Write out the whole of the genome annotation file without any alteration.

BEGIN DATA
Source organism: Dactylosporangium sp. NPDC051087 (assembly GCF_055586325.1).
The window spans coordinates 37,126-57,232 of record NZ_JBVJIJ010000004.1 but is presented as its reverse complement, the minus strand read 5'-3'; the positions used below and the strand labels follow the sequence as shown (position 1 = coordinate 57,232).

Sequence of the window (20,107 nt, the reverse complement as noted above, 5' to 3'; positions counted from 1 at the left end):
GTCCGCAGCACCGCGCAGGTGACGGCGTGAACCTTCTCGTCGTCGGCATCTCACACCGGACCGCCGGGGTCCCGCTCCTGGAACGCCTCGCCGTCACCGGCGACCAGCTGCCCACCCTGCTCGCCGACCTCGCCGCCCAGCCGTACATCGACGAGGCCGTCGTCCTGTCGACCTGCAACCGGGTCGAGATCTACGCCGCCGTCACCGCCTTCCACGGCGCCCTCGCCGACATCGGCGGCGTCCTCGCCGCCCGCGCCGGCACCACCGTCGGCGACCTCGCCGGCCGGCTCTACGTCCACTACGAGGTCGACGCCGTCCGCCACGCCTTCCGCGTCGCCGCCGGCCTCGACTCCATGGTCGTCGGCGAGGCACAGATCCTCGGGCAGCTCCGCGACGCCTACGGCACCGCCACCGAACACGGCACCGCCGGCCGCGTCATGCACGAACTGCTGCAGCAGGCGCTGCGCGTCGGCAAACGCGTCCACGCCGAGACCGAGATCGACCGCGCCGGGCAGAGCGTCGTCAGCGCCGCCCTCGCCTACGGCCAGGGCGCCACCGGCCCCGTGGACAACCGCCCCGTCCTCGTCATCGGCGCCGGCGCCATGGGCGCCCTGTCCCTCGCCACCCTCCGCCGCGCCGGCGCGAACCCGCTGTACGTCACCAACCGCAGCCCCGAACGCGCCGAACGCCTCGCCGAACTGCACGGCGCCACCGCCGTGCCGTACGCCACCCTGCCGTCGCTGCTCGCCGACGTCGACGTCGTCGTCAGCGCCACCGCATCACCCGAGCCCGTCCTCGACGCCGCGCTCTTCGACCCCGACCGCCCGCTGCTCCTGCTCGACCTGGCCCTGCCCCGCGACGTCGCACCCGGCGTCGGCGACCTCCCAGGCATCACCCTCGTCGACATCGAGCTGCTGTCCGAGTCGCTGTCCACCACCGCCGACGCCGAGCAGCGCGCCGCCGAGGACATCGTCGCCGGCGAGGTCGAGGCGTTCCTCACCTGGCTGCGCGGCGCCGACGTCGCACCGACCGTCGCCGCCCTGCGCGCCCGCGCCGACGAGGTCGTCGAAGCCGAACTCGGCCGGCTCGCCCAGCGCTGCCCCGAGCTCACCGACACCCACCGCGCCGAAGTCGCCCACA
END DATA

Source organism: Dactylosporangium sp. NPDC051087 (assembly GCF_055586325.1).
The window spans coordinates 37,126-57,232 of record NZ_JBVJIJ010000004.1 but is presented as its reverse complement, the minus strand read 5'-3'; the positions used below and the strand labels follow the sequence as shown (position 1 = coordinate 57,232).

Sequence of the window (20,107 nt, the reverse complement as noted above, 5' to 3'; positions counted from 1 at the left end):
GTCCGCAGCACCGCGCAGGTGACGGCGTGAACCTTCTCGTCGTCGGCATCTCACACCGGACCGCCGGGGTCCCGCTCCTGGAACGCCTCGCCGTCACCGGCGACCAGCTGCCCACCCTGCTCGCCGACCTCGCCGCCCAGCCGTACATCGACGAGGCCGTCGTCCTGTCGACCTGCAACCGGGTCGAGATCTACGCCGCCGTCACCGCCTTCCACGGCGCCCTCGCCGACATCGGCGGCGTCCTCGCCGCCCGCGCCGGCACCACCGTCGGCGACCTCGCCGGCCGGCTCTACGTCCACTACGAGGTCGACGCCGTCCGCCACGCCTTCCGCGTCGCCGCCGGCCTCGACTCCATGGTCGTCGGCGAGGCACAGATCCTCGGGCAGCTCCGCGACGCCTACGGCACCGCCACCGAACACGGCACCGCCGGCCGCGTCATGCACGAACTGCTGCAGCAGGCGCTGCGCGTCGGCAAACGCGTCCACGCCGAGACCGAGATCGACCGCGCCGGGCAGAGCGTCGTCAGCGCCGCCCTCGCCTACGGCCAGGGCGCCACCGGCCCCGTGGACAACCGCCCCGTCCTCGTCATCGGCGCCGGCGCCATGGGCGCCCTGTCCCTCGCCACCCTCCGCCGCGCCGGCGCGAACCCGCTGTACGTCACCAACCGCAGCCCCGAACGCGCCGAACGCCTCGCCGAACTGCACGGCGCCACCGCCGTGCCGTACGCCACCCTGCCGTCGCTGCTCGCCGACGTCGACGTCGTCGTCAGCGCCACCGCATCACCCGAGCCCGTCCTCGACGCCGCGCTCTTCGACCCCGACCGCCCGCTGCTCCTGCTCGACCTGGCCCTGCCCCGCGACGTCGCACCCGGCGTCGGCGACCTCCCAGGCATCACCCTCGTCGACATCGAGCTGCTGTCCGAGTCGCTGTCCACCACCGCCGACGCCGAGCAGCGCGCCGCCGAGGACATCGTCGCCGGCGAGGTCGAGGCGTTCCTCACCTGGCTGCGCGGCGCCGACGTCGCACCGACCGTCGCCGCCCTGCGCGCCCGCGCCGACGAGGTCGTCGAAGCCGAACTCGGCCGGCTCGCCCAGCGCTGCCCCGAGCTCACCGACACCCACCGCGCCGAAGTCGCCCACA